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Folic acid during pregnancy may reduce risk of childhood tumours

October 22, 2012

Children of mothers who take folic acid supplements during pregnancy may have a significantly lower risk of developing brain tumors during childhood, says a new Australian study.

The observational study used food frequency questionnaires to assess the potential relationship between the folic acid intake of 1194 mothers during pregnancy and cases of brain tumors in their children (1). The study results showed that mothers who had used folic acid and multivitamin supplements before and in early preg-nancy had children with a reduced risk of up to 45% of developing a brain tumor.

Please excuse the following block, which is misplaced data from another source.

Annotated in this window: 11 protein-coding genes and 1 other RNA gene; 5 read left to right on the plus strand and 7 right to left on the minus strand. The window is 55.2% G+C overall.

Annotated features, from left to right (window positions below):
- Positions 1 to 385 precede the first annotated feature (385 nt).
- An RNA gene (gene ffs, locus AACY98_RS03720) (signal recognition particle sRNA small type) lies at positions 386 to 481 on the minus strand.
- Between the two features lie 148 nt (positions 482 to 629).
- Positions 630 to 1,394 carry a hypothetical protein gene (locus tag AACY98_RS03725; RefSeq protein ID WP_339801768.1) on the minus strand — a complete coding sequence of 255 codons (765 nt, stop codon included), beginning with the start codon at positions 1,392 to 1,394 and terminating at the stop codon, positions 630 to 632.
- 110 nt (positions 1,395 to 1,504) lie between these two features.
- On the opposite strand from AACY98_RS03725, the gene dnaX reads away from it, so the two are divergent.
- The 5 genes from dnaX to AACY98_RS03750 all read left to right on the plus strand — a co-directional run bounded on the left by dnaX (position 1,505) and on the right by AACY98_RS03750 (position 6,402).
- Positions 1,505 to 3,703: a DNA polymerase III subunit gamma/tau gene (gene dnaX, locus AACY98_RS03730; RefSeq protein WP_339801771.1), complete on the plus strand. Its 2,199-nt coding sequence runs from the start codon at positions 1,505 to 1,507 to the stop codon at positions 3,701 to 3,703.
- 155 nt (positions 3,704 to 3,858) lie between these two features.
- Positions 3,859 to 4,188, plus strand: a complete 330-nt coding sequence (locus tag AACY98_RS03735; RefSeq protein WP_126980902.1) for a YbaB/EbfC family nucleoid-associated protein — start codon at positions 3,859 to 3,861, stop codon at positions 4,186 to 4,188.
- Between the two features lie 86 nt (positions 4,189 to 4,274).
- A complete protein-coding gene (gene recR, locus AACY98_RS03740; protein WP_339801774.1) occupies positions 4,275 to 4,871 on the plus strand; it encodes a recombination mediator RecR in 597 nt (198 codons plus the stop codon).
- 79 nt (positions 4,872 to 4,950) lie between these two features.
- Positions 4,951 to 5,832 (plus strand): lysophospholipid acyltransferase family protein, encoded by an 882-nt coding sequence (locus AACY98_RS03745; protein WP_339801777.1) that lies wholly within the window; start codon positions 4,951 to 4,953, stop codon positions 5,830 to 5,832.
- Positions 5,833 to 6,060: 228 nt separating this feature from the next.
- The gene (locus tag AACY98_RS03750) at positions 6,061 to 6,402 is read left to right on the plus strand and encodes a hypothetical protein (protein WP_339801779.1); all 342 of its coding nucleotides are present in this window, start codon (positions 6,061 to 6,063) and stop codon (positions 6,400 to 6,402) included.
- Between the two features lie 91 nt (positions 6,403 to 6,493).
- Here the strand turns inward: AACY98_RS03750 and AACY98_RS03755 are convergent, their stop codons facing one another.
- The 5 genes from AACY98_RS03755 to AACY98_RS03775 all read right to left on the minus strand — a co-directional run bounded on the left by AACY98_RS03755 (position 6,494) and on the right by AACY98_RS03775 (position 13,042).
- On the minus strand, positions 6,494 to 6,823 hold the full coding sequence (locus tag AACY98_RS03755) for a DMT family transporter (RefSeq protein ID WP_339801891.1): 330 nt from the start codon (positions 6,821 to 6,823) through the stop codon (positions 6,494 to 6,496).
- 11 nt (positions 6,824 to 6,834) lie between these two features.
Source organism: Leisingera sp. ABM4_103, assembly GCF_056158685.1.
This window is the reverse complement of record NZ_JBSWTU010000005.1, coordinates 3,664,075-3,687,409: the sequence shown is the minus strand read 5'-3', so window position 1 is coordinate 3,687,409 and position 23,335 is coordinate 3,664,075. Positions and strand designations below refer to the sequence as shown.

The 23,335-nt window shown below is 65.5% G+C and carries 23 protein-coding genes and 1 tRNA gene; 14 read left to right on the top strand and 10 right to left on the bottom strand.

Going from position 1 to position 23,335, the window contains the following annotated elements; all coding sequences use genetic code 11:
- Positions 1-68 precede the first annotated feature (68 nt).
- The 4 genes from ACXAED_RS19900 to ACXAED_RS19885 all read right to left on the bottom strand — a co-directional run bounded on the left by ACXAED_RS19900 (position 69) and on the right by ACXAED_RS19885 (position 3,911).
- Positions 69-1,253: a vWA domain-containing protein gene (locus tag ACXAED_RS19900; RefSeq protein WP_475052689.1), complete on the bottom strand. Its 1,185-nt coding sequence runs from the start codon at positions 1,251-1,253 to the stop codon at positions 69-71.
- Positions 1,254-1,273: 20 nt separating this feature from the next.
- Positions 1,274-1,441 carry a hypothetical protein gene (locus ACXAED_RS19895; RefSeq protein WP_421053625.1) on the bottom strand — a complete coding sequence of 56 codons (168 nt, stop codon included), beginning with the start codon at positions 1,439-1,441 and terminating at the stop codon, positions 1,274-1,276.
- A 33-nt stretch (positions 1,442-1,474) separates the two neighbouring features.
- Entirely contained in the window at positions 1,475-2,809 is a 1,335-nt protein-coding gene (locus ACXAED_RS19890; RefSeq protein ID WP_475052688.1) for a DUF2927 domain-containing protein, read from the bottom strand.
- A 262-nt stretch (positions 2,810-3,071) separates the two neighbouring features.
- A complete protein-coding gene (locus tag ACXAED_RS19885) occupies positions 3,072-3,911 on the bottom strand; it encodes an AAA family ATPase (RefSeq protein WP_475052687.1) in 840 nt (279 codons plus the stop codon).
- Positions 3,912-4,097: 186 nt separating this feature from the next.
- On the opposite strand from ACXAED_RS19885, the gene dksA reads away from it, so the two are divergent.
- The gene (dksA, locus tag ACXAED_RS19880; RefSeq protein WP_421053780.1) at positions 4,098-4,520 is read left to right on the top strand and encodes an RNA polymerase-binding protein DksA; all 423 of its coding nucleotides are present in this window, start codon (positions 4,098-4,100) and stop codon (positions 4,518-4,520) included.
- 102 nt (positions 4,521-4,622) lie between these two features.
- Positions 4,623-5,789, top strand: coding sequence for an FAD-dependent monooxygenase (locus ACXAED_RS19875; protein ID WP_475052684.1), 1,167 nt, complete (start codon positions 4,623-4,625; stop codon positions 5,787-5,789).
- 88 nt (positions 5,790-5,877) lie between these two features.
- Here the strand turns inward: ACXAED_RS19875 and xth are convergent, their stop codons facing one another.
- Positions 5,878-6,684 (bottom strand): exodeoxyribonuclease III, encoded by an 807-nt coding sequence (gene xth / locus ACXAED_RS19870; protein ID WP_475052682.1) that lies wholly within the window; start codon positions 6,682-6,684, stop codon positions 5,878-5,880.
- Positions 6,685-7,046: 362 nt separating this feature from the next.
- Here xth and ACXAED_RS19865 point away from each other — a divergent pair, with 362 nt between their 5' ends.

The researchers commented that according to known mechanisms it is biologically plausible that a reduced risk of childhood brain tumors could be associated with maternal folic acid supplementation. Women of child-bearing age need sufficient body stores of folate before conception to prevent neural tube defects (NTDs). Increased intake of folate before pregnancy promotes ovarian stimulation and follicular development since these are subject to the availability of folate.

References

  1. Milne E. et al. Maternal use of Folic Acid and Other Supplements and Risk of Childhood Brain Tumors. Cancer Epidemiology, Biomarkers & Prevention. Published online October 2012.